238 F2d 859 Stiefel Feed Company v. Aerovent Fan Company

238 F.2d 859




No. 12890.

United States Court of Appeals Sixth Circuit.

Dec. 12, 1956.

Thomas D. Logan and Sol Rothberg, Ft. Wayne, Ind., Rothberg, Gallmeyer, Doermer & Strutz, Ft. Wayne, Ind., J. Ed. Wasserman, Wasserman & Talbot, Dayton, Ohio, on brief, for appellant.

Robert S. Miller, Troy, Ohio, Hugh H. Altick, Altick & McDaniel, Dayton, Ohio, on brief, for appellee.

Before ALLEN, MARTIN and MILLER, Circuit Judges.


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This case arises out of an action for damages for breach of warranty alleged to have been made in connection with the sale to plaintiff of a dehydrating machine.1 The District Court entered judgment in favor of defendant and dismissed a counterclaim filed by defendant for the sale price of the machine. As no appeal was taken from the judgment on the counterclaim, no question on that phase of the case is properly considered here.


The case presents primarily questions of fact. The District Court found as a fact that defendant's chief engineer Culp, alleged to have made the express warranties in question, was without authority to warrant that the dehydrating machine purchased by plaintiff would achieve the result desired. Plaintiff also contended that an implied warranty arose under Ohio Revised Code, Section 1315.16, Subdivision (A), because it relied upon the skill and judgment of defendant as to whether the machine would achieve the result desired. Under this section of the Uniform Sales Act reliance upon the seller's skill and judgment is essential to the existence of implied warranty. Maryland Casualty Company v. Independent Metal Products Company, 8 Cir., 203 F.2d 838, 844, and cases cited. To the same effect are Seitz v. Brewers' Refrigerating Machine Company, 141 U.S. 510, 518, 12 S.Ct. 46, 35 L.Ed. 837; Davis Calyx Drill Company v. Mallory, 8 Cir., 137 F. 332, 334. The District Court found that 'It can not be said that the plaintiff relied on the skill and judgment of Mr. Culp when admittedly, no one knew how to achieve the end result.' Plaintiff admitted that it did not know how to achieve its purpose, namely, the reduction of the moisture content in a mixture containing 60% black strap molasses and 40% corn oil meal, designed to be sold as feed for livestock. It is uncontradicted that Culp, who had been introduced to plaintiff, not by defendant, his employer, but by a third party, stated to plaintiff's officers that he knew nothing about drying molasses. While defendant's dehydrating machine was bought by plaintiff in the hope that it would dry its proposed food product to the requisite degree, and would render it soft and fluffy, there is evidence supporting the finding of the District Court that the process was highly experimental and the results were not guaranteed. Much of the voluminous evidence is conflicting. After careful consideration of plaintiff's many contentions we cannot say that plaintiff showed the making of the warranties alleged, the existence of authority in Culp to make warranties binding defendant, nor that the other findings of the District Court are clearly erroneous.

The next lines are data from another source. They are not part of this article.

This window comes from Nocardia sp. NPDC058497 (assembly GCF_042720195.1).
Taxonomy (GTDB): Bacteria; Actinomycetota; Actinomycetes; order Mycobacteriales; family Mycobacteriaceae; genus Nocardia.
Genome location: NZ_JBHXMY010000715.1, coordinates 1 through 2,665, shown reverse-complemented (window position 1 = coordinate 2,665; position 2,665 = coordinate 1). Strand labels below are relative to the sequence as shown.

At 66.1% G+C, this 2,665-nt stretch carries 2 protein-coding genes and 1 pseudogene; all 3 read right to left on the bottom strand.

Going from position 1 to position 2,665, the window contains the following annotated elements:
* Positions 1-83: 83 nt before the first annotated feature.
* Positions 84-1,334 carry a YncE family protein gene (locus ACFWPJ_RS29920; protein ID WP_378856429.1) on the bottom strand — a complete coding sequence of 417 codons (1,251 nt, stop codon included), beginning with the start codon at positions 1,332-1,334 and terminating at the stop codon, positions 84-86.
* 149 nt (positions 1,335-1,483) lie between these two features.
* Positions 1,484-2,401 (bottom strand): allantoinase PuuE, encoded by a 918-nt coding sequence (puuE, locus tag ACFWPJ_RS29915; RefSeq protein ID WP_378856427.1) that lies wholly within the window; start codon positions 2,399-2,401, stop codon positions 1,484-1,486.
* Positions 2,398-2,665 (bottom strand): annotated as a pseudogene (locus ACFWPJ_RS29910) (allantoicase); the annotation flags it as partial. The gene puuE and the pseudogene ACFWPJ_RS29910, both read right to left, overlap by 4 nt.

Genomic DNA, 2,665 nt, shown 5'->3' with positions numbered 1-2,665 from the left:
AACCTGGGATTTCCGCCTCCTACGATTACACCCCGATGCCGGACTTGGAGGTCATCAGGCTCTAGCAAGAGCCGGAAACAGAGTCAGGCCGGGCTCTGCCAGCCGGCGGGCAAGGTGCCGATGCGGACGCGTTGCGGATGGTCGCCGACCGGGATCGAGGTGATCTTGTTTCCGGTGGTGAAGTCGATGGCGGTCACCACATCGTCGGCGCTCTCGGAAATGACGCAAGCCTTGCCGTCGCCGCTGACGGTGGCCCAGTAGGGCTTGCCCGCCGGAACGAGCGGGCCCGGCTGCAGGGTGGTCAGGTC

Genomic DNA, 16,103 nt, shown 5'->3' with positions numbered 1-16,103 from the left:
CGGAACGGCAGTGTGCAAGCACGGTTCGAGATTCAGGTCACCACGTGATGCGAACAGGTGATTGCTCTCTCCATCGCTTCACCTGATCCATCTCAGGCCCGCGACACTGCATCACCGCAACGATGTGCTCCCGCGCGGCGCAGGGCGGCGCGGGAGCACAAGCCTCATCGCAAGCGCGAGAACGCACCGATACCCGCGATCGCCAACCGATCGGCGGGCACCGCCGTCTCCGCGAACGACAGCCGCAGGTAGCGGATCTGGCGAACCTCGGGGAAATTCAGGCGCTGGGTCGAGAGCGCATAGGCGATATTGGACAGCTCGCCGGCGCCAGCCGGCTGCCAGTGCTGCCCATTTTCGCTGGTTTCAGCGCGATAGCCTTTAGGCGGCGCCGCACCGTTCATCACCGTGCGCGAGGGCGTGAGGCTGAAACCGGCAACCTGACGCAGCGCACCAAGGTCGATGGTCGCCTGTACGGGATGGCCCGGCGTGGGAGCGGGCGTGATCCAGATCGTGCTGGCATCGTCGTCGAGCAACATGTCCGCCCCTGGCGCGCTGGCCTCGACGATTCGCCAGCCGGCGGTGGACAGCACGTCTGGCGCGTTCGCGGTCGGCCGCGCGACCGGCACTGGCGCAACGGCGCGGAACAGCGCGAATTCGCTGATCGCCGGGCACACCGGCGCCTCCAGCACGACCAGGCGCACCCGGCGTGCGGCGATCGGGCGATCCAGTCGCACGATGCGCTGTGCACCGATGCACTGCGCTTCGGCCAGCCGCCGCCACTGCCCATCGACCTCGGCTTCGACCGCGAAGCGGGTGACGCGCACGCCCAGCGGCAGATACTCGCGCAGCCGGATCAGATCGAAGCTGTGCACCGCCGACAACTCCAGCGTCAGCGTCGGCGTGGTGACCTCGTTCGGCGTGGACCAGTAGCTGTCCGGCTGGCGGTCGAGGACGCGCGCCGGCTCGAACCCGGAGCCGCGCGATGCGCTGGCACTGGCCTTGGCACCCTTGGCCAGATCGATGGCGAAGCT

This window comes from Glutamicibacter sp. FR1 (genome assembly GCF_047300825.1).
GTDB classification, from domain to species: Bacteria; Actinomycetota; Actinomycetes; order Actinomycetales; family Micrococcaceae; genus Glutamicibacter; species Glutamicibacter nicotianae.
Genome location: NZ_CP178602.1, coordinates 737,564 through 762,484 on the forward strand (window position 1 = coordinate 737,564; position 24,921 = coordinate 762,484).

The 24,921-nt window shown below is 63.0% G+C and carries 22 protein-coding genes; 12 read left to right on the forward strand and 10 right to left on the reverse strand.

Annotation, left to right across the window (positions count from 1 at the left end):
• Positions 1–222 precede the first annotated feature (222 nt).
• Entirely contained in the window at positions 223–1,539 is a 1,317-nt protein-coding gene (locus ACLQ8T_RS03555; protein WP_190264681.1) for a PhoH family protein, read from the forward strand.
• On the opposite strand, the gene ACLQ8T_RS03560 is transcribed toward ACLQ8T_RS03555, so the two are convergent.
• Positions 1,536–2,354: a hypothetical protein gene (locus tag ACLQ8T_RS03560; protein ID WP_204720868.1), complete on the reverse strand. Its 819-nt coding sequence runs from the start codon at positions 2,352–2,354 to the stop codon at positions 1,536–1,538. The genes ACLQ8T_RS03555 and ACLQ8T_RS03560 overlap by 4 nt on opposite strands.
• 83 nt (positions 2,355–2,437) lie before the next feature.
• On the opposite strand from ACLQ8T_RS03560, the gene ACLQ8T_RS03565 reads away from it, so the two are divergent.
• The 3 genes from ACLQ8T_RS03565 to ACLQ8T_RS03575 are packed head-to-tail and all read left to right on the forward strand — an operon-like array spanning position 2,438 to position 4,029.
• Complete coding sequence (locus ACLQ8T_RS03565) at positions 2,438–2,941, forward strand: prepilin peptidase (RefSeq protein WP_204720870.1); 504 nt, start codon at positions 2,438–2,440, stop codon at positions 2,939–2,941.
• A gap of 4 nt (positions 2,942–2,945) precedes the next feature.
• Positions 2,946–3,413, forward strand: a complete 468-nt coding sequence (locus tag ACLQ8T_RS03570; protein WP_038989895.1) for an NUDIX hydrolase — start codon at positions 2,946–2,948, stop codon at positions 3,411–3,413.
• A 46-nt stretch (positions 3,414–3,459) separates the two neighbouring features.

It follows that the judgment of the District Court must be and it hereby is affirmed.

1 The parties will be denominated as in the court below.